Wednesday, July 25, 2012

The 'Dear John' I Sent to My Agent

I have ended the arrangement with my dear agent. The contract expired months ago, but we hung in there together, despite the fact that she was ill for most of last year and was so far behind with her work.

It was a very hard decision for me. She absolutely loved The Place of Dreams - which title she suggested rather than the original, somewhat cumbersome, Hafan Deg. So I will keep it. It's almost representational of all my writing - for when we write, doesn't it feel like a kind of dreaming?

And I continue to dream about what is possible for all my work, despite the setbacks.

Finding an agent who has fallen in love with your work is a very special thing. I clung to the idea that this was the one, this time we would get somewhere...but it wasn't to be. I didn't want to add more stress to her days with constant emails, didn't want to ask where the manuscript had been. I was so very, very patient, and I truly am not getting any younger.

But on Monday, sending off queries for my other books (which I mentioned I'd started doing in my last post), I suddenly saw how underhanded I was being. It felt a little treacherous, even though I had signed with her for only one book, over eighteen months ago. So I sent off my sad little message, suggesting it was time to find someone new. And it felt just like a 'Dear John' letter - really!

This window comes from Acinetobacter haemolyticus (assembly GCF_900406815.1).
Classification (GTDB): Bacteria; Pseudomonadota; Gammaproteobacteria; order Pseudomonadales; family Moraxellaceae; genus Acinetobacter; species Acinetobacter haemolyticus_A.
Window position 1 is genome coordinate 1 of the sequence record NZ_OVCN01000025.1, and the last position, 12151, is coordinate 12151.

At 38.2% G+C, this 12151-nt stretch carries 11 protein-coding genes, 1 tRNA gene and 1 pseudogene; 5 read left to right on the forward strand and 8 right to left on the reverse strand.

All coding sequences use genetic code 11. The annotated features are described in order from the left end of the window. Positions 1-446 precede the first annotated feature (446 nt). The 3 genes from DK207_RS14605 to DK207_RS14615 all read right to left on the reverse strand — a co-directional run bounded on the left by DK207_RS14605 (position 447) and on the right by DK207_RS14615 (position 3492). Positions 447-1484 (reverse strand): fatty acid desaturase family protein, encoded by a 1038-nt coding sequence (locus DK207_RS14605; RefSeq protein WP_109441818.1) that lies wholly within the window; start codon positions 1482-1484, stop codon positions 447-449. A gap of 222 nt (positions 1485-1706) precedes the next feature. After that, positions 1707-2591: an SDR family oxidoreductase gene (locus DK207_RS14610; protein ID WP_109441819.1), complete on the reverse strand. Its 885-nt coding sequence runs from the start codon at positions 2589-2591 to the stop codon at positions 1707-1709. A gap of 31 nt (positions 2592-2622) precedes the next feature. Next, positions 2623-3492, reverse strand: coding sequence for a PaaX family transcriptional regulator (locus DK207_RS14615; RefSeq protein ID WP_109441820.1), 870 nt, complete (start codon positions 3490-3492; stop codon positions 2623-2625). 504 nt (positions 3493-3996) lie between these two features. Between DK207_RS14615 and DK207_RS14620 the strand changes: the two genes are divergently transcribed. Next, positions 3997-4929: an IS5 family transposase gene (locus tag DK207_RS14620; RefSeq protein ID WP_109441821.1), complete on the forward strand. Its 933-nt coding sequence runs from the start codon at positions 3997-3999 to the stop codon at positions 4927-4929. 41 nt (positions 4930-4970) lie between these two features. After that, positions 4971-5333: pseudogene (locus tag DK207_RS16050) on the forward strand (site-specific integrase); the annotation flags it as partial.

So The Place of Dreams is now out there in the agent-ozone, waiting to be opened, to be read, to get a nice "Interesting!" or "Do-able!" response. Or to join the other books on some kind of digital slush pile.

I'm sort of ok with it now, but I was a bit lost after I fired off that email on Monday. Trooper that she is, a true lady, she was friendly and understanding about my decision. She even agreed that we should remain in touch, shoot the breeze from time to time - my need more than hers, I suspect, as a writer does crave a certain amount of sympathy quite regularly.

And once again I'm back at QueryTracker and Publishers Marketplace, et al, every day, researching, researching, looking for that perfect agent who will fall in love with one of my manuscripts - well, let's be frank - who will fall in love with one of my queries.

Shakespeare wrote "The play's the thing!" as Hamlet tried to "...catch the conscience of the King." But the Query is the most important thing from where I'm sitting, as it tries to catch the eye of an agent. Of course, Shakespeare didn't have to look for an agent - in fact, some say he was the agent for the real playwright of all those works he claimed as his.

Boy, did I get off topic. It's been happening a lot, lately.

This querying business could damage one's mental health. Just saying...

Thursday, July 12, 2012

Empathy for the Unpublished Writer

I know I've been very quiet, but I've been working hard. It seems irrelevant to put my word count up on my blog as I used to, because this is something that is meant to inspire me, but could irritate those who are in the doldrums with their own work. So nothing about the new book. Absolutely nothing.